Tlaib Says Pro-Life Men ‘Shouldn’t Want to Have Sex’ With Her, Gets a Harsh Response From Twitter

Rep. Rashida Tlaib became the target of widespread ridicule on social media following remarks she made about men’s “obsession” with her body at an abortion rally in Washington, D.C.

Speaking Wednesday at the MyRightMyDecision Rally outside the U.S. Supreme Court, Tlaib told fellow pro-choice advocates that men are “obsessed with our bodies, how we talk, how we look, what we stand for.”

“I mean, this type of policing of our bodies is so interconnected to all the social justice movements all around the country,” she said.

“This issue is an economic justice issue. This issue is a racial justice issue,” Tlaib added, to hoots and cheers from the crowd.

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“And let me tell you. This obsession with our bodies. You know, I, in the Michigan legislature for six years, used to say to people, ‘Yo, yo, you know what, you’re so freakin’ obsessed with what I decide to do with my body, maybe you shouldn’t even want to have sex with me!'”

The freshman congresswoman’s forceful remarks prompted mockery on social media, especially from conservatives.

“I can confirm that I do not want to have sex with you, Rashida,” tweeted right-leaning political commentator Dave Rubin, who is gay.

“I think it should be fairly easy to form a bipartisan consensus on this issue,” quipped Matt Walsh, a contributor to The Daily Wire.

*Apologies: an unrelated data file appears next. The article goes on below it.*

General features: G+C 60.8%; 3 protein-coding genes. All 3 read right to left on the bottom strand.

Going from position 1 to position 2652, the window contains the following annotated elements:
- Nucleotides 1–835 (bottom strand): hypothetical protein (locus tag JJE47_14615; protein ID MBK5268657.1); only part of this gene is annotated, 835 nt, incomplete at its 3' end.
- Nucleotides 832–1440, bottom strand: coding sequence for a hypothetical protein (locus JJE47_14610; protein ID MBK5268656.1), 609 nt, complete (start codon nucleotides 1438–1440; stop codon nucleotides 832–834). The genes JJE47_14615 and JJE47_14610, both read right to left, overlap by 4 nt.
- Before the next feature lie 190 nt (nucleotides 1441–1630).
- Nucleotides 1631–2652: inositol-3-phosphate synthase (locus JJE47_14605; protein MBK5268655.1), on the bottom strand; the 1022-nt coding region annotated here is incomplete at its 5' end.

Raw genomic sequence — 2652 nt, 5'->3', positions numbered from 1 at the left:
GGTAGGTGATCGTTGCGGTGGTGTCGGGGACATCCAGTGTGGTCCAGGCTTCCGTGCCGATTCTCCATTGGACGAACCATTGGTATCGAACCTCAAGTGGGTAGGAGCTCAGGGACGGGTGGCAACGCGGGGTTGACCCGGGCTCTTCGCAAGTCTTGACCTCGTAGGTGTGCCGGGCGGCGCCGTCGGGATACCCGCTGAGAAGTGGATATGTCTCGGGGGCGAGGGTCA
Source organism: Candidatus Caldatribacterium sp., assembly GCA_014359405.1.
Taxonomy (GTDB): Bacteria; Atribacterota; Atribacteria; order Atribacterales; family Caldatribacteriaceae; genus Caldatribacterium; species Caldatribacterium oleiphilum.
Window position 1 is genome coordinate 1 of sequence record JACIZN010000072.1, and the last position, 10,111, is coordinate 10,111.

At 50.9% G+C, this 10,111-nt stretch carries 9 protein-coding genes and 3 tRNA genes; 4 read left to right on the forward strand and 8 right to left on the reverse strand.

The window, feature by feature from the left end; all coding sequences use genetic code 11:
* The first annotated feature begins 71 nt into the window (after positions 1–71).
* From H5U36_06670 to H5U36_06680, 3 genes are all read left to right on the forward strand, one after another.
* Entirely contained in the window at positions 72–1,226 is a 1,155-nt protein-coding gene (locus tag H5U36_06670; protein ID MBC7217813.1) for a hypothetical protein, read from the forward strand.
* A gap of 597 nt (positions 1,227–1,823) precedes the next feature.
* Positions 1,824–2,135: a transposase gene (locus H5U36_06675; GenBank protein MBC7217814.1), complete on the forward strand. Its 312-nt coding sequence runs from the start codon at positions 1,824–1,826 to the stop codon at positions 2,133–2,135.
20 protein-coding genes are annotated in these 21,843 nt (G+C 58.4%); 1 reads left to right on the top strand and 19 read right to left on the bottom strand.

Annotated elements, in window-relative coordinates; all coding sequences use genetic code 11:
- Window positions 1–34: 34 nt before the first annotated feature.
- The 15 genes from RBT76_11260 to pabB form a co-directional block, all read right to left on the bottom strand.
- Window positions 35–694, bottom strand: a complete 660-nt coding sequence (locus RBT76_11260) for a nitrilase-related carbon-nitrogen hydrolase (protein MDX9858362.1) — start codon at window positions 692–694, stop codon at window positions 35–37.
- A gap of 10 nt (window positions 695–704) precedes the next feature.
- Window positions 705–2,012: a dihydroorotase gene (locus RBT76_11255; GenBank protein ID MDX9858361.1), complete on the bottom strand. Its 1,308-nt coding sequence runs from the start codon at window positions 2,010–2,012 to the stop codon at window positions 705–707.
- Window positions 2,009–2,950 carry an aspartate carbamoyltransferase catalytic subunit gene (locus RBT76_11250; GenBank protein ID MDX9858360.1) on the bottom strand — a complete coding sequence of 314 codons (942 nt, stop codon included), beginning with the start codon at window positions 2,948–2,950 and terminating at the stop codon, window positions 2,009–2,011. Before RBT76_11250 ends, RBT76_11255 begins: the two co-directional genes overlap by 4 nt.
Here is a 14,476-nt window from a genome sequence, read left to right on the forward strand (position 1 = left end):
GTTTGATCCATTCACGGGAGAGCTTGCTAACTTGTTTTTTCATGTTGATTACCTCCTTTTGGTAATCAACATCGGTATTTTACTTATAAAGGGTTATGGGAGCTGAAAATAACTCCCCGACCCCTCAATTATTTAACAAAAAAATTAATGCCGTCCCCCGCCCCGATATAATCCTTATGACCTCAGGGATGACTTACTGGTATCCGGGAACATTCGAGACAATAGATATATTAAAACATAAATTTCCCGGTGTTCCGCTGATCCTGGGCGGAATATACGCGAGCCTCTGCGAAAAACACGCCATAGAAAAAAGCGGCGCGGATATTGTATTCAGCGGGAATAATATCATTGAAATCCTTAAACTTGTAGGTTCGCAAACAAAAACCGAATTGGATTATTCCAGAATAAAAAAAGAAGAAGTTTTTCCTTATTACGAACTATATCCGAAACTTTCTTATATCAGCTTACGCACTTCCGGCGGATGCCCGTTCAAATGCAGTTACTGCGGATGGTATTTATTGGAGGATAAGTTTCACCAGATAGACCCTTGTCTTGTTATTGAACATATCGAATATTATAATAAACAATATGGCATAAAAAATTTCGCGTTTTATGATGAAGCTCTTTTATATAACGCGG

Conservative podcast host Allie Beth Stuckey said Tlaib’s “brain is made out of oatmeal.”

“I remember a time when abortion wasn’t legal”

Supporters of abortion rights voiced trepidation outside the Supreme Court on Wednesday as the justices weighed the fate of one of the numerous restrictive laws passed by conservative states that make access to the procedure more difficult.

Hundreds of demonstrators rallied on a cool and sunny day in the U.S. capital as the nine justices heard arguments in an Shreveport abortion clinic’s appeal of a lower court ruling upholding a restrictive Louisiana abortion law. Abortion rights supporters outnumbered opponents. Some carried signs saying “Protect Safe, Legal Abortion” and “My Right, My Decision.”

“I remember a time when abortion wasn’t legal. It was illegal when I was a teenager. And we aren’t going back. We’re just not going back,” said demonstrator Bambi Nelms, 62, of Maryland. “My mother had an illegal abortion before I was born – coat hanger variety – and it darned near killed her. She had me after that.”

Louisiana’s law, put on hold during the legal challenge, requires doctors who perform abortions to have a sometimes difficult-to-obtain arrangement called “admitting privileges” at a hospital within 30 miles (48 km) of the abortion clinic.

Steffani Bangel, 30, who works at a Louisiana organization that supports access to abortion clinics, noted that the Supreme Court in 2016 struck down a Texas abortion law that contained an admitting privileges mandate.

Activists who oppose abortion are hoping the Supreme Court, with a 5-4 conservative majority, will scale back or even overturn the landmark 1973 Roe v. Wade ruling that legalized abortion nationwide.

Some anti-abortion demonstrators held flags emblazoned with Bible quotes and the image of a bald eagle – a symbol of America – carrying a Christian cross. Others stood silently with red tape over their mouths with the word “LIFE” in black letters.

Demonstrator Dennis McKirahan, 75, of Ohio said supporters of abortion rights were “distorting what God intended.”

“When that baby is a seed in the womb, scientifically, it’s going to be a baby. And you can’t stop that or you’re killing that baby,” McKirahan said. “God didn’t intend us to stop our creation.”

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(Reuters contributed to this report.)

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